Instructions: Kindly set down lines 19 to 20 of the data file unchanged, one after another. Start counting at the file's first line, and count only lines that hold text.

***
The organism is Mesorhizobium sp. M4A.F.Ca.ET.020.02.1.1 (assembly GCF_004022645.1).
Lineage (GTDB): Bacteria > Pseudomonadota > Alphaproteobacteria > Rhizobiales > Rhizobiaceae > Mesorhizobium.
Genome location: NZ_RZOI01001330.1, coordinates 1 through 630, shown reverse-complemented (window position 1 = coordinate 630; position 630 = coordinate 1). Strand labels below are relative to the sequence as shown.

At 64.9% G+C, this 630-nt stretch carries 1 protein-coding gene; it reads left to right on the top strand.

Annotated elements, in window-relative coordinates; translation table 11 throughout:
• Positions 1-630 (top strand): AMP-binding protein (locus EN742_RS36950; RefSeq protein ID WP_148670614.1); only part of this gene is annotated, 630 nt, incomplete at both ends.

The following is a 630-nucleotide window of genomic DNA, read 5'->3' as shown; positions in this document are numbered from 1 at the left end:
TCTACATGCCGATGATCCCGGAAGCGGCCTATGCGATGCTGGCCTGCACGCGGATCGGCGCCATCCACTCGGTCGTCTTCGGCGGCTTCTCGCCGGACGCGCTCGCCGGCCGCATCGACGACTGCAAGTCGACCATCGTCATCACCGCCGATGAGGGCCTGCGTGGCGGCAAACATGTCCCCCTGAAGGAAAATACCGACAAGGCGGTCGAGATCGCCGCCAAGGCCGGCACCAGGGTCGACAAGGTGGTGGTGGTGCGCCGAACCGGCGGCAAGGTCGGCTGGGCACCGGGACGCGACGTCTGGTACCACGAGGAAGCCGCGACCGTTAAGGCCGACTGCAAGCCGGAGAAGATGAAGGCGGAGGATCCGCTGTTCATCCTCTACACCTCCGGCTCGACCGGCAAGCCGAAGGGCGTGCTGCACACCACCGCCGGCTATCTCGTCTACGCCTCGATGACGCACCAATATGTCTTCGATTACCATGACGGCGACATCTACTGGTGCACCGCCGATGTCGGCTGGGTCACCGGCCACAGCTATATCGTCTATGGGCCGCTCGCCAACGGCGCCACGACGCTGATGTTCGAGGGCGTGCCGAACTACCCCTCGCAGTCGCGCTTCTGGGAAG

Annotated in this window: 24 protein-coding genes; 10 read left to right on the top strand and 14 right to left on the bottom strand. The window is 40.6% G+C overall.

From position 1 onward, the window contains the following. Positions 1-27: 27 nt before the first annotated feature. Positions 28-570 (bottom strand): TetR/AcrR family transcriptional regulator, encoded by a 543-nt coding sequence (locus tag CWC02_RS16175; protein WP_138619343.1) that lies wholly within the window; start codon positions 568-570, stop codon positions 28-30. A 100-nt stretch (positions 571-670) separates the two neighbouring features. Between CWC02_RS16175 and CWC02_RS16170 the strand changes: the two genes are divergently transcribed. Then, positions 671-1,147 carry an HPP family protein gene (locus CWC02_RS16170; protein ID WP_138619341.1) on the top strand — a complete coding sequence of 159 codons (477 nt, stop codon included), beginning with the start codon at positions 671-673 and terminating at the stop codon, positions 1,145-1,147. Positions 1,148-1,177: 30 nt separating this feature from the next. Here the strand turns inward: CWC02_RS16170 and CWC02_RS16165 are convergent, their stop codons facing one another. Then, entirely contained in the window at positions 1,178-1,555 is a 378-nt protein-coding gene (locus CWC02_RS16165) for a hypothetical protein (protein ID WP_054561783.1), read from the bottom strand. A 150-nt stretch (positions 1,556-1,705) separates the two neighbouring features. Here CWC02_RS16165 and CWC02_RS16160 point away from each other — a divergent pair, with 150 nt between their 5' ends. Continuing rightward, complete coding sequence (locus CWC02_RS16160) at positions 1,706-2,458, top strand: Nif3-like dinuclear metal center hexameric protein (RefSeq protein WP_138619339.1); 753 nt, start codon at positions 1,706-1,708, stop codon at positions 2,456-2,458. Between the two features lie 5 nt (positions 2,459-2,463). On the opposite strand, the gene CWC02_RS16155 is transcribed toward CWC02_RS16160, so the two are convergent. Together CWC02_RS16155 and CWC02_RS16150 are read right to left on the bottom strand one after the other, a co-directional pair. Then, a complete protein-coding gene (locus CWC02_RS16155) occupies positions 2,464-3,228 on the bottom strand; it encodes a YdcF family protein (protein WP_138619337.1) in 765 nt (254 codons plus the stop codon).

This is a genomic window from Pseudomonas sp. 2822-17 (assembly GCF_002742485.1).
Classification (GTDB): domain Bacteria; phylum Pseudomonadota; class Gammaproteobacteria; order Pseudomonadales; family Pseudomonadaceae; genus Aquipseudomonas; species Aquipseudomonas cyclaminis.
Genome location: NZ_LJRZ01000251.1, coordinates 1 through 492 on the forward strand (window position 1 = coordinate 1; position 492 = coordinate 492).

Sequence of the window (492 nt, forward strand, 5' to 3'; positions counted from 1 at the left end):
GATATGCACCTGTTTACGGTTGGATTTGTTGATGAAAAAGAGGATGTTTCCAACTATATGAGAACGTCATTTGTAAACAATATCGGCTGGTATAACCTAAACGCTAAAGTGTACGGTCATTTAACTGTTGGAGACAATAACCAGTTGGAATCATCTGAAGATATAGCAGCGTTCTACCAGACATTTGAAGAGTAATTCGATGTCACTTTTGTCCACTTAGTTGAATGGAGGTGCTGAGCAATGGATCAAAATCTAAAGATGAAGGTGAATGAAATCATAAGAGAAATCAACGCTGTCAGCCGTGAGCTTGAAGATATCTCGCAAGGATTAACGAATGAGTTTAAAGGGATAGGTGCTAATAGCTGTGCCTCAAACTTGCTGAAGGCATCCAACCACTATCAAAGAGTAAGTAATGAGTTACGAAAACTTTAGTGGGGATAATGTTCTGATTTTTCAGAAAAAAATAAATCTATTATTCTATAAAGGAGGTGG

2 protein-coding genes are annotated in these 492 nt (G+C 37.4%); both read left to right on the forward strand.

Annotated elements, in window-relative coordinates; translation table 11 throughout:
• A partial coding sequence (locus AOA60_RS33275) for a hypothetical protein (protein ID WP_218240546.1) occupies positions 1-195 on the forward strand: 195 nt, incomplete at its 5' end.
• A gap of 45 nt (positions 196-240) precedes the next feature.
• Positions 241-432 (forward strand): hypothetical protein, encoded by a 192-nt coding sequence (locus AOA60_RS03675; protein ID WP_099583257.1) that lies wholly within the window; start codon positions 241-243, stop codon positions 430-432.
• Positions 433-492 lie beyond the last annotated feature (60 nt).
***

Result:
• A gap of 45 nt (positions 196-240) precedes the next feature.
• Positions 241-432 (forward strand): hypothetical protein, encoded by a 192-nt coding sequence (locus AOA60_RS03675; protein ID WP_099583257.1) that lies wholly within the window; start codon positions 241-243, stop codon positions 430-432.